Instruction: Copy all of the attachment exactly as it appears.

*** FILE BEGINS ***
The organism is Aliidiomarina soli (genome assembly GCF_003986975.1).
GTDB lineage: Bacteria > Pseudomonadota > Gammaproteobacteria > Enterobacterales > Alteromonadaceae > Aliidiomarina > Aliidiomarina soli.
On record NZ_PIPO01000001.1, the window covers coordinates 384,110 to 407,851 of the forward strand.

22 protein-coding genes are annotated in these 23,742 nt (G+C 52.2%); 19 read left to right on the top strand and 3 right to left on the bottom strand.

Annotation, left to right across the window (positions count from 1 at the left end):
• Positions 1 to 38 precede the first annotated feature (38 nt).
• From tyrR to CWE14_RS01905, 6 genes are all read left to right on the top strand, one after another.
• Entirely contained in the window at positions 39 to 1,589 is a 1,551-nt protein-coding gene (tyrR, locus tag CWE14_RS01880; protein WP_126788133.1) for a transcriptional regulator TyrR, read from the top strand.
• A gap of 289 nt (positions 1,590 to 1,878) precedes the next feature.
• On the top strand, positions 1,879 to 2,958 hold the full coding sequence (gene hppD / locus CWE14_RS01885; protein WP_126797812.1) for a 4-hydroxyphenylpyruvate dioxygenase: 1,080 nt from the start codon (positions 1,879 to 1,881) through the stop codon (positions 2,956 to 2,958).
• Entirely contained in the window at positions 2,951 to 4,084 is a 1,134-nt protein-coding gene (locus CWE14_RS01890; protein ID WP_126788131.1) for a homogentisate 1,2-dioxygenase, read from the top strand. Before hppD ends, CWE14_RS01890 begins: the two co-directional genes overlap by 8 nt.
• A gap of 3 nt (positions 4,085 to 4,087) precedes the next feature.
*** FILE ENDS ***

The organism is Aliidiomarina soli (genome assembly GCF_003986975.1).
GTDB lineage: Bacteria > Pseudomonadota > Gammaproteobacteria > Enterobacterales > Alteromonadaceae > Aliidiomarina > Aliidiomarina soli.
On record NZ_PIPO01000001.1, the window covers coordinates 384,110 to 407,851 of the forward strand.

22 protein-coding genes are annotated in these 23,742 nt (G+C 52.2%); 19 read left to right on the top strand and 3 right to left on the bottom strand.

Annotation, left to right across the window (positions count from 1 at the left end):
• Positions 1 to 38 precede the first annotated feature (38 nt).
• From tyrR to CWE14_RS01905, 6 genes are all read left to right on the top strand, one after another.
• Entirely contained in the window at positions 39 to 1,589 is a 1,551-nt protein-coding gene (tyrR, locus tag CWE14_RS01880; protein WP_126788133.1) for a transcriptional regulator TyrR, read from the top strand.
• A gap of 289 nt (positions 1,590 to 1,878) precedes the next feature.
• On the top strand, positions 1,879 to 2,958 hold the full coding sequence (gene hppD / locus CWE14_RS01885; protein WP_126797812.1) for a 4-hydroxyphenylpyruvate dioxygenase: 1,080 nt from the start codon (positions 1,879 to 1,881) through the stop codon (positions 2,956 to 2,958).
• Entirely contained in the window at positions 2,951 to 4,084 is a 1,134-nt protein-coding gene (locus CWE14_RS01890; protein ID WP_126788131.1) for a homogentisate 1,2-dioxygenase, read from the top strand. Before hppD ends, CWE14_RS01890 begins: the two co-directional genes overlap by 8 nt.
• A gap of 3 nt (positions 4,085 to 4,087) precedes the next feature.